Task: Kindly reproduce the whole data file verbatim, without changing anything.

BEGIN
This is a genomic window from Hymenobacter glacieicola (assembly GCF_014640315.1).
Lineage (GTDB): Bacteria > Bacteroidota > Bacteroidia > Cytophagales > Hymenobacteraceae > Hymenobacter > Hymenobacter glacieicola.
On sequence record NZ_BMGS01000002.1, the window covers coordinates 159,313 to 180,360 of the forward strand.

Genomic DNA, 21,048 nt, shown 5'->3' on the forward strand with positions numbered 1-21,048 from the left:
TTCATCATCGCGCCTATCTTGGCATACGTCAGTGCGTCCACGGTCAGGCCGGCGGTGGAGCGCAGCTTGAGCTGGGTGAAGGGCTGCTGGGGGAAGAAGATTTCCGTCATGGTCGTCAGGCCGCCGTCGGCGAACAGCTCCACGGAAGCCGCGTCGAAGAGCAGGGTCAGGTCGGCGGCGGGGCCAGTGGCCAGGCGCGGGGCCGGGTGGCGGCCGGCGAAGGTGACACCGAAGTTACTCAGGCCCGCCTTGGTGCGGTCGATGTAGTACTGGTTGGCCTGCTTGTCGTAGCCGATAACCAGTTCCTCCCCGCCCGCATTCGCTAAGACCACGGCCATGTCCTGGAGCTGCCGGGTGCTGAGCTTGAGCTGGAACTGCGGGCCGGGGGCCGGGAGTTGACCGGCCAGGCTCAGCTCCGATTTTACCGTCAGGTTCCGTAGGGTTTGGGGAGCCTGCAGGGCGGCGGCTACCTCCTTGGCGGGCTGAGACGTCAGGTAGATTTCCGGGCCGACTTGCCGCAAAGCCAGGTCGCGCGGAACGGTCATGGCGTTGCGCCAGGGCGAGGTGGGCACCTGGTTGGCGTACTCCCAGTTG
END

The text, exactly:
This is a genomic window from Hymenobacter glacieicola (assembly GCF_014640315.1).
Lineage (GTDB): Bacteria > Bacteroidota > Bacteroidia > Cytophagales > Hymenobacteraceae > Hymenobacter > Hymenobacter glacieicola.
On sequence record NZ_BMGS01000002.1, the window covers coordinates 159,313 to 180,360 of the forward strand.

Genomic DNA, 21,048 nt, shown 5'->3' on the forward strand with positions numbered 1-21,048 from the left:
TTCATCATCGCGCCTATCTTGGCATACGTCAGTGCGTCCACGGTCAGGCCGGCGGTGGAGCGCAGCTTGAGCTGGGTGAAGGGCTGCTGGGGGAAGAAGATTTCCGTCATGGTCGTCAGGCCGCCGTCGGCGAACAGCTCCACGGAAGCCGCGTCGAAGAGCAGGGTCAGGTCGGCGGCGGGGCCAGTGGCCAGGCGCGGGGCCGGGTGGCGGCCGGCGAAGGTGACACCGAAGTTACTCAGGCCCGCCTTGGTGCGGTCGATGTAGTACTGGTTGGCCTGCTTGTCGTAGCCGATAACCAGTTCCTCCCCGCCCGCATTCGCTAAGACCACGGCCATGTCCTGGAGCTGCCGGGTGCTGAGCTTGAGCTGGAACTGCGGGCCGGGGGCCGGGAGTTGACCGGCCAGGCTCAGCTCCGATTTTACCGTCAGGTTCCGTAGGGTTTGGGGAGCCTGCAGGGCGGCGGCTACCTCCTTGGCGGGCTGAGACGTCAGGTAGATTTCCGGGCCGACTTGCCGCAAAGCCAGGTCGCGCGGAACGGTCATGGCGTTGCGCCAGGGCGAGGTGGGCACCTGGTTGGCGTACTCCCAGTTG